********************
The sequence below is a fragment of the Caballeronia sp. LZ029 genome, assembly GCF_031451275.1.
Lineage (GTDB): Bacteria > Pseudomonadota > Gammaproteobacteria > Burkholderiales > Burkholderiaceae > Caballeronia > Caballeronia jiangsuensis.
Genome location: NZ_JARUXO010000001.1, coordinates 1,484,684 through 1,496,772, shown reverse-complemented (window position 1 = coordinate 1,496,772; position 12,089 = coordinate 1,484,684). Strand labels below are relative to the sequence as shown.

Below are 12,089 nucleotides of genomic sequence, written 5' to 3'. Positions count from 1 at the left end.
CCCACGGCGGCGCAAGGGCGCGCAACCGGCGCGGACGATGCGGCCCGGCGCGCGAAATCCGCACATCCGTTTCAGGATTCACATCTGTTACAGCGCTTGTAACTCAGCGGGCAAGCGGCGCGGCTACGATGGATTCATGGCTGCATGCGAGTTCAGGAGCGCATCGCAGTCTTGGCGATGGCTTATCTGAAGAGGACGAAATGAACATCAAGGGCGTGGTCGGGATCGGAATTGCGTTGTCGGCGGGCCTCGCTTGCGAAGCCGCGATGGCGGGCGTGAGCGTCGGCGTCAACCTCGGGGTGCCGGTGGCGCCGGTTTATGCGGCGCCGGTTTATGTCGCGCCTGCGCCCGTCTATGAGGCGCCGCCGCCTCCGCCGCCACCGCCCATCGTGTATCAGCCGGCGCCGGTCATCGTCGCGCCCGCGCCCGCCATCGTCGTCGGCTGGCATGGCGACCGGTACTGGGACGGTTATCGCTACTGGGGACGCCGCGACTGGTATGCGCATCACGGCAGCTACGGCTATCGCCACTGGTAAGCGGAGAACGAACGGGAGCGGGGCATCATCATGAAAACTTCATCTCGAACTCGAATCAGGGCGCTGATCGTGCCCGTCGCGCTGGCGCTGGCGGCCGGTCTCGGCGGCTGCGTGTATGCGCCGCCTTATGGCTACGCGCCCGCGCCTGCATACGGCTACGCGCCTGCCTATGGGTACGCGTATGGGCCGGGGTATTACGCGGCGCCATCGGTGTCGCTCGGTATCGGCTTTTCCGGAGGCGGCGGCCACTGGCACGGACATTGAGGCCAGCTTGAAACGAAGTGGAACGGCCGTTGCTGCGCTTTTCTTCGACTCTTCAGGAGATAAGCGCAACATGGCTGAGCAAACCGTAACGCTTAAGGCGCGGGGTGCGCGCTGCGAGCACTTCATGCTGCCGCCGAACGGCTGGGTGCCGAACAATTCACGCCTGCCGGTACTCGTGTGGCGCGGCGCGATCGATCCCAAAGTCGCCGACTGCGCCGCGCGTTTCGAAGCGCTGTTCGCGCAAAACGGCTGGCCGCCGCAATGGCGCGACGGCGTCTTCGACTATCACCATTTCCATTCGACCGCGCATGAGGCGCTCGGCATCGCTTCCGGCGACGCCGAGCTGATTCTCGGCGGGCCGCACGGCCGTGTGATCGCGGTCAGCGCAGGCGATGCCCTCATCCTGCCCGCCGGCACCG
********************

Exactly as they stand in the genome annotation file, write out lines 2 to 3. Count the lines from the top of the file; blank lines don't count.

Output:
Lineage (GTDB): Bacteria > Pseudomonadota > Gammaproteobacteria > Burkholderiales > Burkholderiaceae > Caballeronia > Caballeronia jiangsuensis.
Genome location: NZ_JARUXO010000001.1, coordinates 1,484,684 through 1,496,772, shown reverse-complemented (window position 1 = coordinate 1,496,772; position 12,089 = coordinate 1,484,684). Strand labels below are relative to the sequence as shown.